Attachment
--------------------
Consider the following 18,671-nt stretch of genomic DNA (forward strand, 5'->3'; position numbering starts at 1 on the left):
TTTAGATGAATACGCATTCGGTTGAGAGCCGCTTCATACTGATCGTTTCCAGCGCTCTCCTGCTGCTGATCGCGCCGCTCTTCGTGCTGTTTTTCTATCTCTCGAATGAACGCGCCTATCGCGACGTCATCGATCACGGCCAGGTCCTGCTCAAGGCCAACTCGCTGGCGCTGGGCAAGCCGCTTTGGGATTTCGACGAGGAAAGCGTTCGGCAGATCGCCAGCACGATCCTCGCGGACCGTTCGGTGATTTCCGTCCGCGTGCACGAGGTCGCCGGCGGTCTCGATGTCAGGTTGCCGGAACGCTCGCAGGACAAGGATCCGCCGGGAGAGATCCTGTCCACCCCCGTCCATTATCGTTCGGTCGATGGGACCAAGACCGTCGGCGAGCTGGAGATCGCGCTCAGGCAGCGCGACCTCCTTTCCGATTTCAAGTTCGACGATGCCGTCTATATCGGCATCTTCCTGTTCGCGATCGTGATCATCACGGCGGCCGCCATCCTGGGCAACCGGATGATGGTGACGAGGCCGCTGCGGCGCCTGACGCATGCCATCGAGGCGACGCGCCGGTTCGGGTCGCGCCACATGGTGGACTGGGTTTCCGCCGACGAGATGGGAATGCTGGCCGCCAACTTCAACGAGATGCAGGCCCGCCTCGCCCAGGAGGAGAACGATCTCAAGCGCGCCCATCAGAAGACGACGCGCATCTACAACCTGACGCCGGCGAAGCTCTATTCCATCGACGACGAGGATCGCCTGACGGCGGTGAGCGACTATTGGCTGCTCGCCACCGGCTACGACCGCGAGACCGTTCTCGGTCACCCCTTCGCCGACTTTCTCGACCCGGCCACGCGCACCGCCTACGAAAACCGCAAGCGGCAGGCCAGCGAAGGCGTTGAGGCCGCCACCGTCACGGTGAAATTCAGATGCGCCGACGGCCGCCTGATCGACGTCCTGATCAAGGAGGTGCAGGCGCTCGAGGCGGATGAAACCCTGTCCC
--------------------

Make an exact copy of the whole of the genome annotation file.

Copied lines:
Consider the following 18,671-nt stretch of genomic DNA (forward strand, 5'->3'; position numbering starts at 1 on the left):
TTTAGATGAATACGCATTCGGTTGAGAGCCGCTTCATACTGATCGTTTCCAGCGCTCTCCTGCTGCTGATCGCGCCGCTCTTCGTGCTGTTTTTCTATCTCTCGAATGAACGCGCCTATCGCGACGTCATCGATCACGGCCAGGTCCTGCTCAAGGCCAACTCGCTGGCGCTGGGCAAGCCGCTTTGGGATTTCGACGAGGAAAGCGTTCGGCAGATCGCCAGCACGATCCTCGCGGACCGTTCGGTGATTTCCGTCCGCGTGCACGAGGTCGCCGGCGGTCTCGATGTCAGGTTGCCGGAACGCTCGCAGGACAAGGATCCGCCGGGAGAGATCCTGTCCACCCCCGTCCATTATCGTTCGGTCGATGGGACCAAGACCGTCGGCGAGCTGGAGATCGCGCTCAGGCAGCGCGACCTCCTTTCCGATTTCAAGTTCGACGATGCCGTCTATATCGGCATCTTCCTGTTCGCGATCGTGATCATCACGGCGGCCGCCATCCTGGGCAACCGGATGATGGTGACGAGGCCGCTGCGGCGCCTGACGCATGCCATCGAGGCGACGCGCCGGTTCGGGTCGCGCCACATGGTGGACTGGGTTTCCGCCGACGAGATGGGAATGCTGGCCGCCAACTTCAACGAGATGCAGGCCCGCCTCGCCCAGGAGGAGAACGATCTCAAGCGCGCCCATCAGAAGACGACGCGCATCTACAACCTGACGCCGGCGAAGCTCTATTCCATCGACGACGAGGATCGCCTGACGGCGGTGAGCGACTATTGGCTGCTCGCCACCGGCTACGACCGCGAGACCGTTCTCGGTCACCCCTTCGCCGACTTTCTCGACCCGGCCACGCGCACCGCCTACGAAAACCGCAAGCGGCAGGCCAGCGAAGGCGTTGAGGCCGCCACCGTCACGGTGAAATTCAGATGCGCCGACGGCCGCCTGATCGACGTCCTGATCAAGGAGGTGCAGGCGCTCGAGGCGGATGAAACCCTGTCCC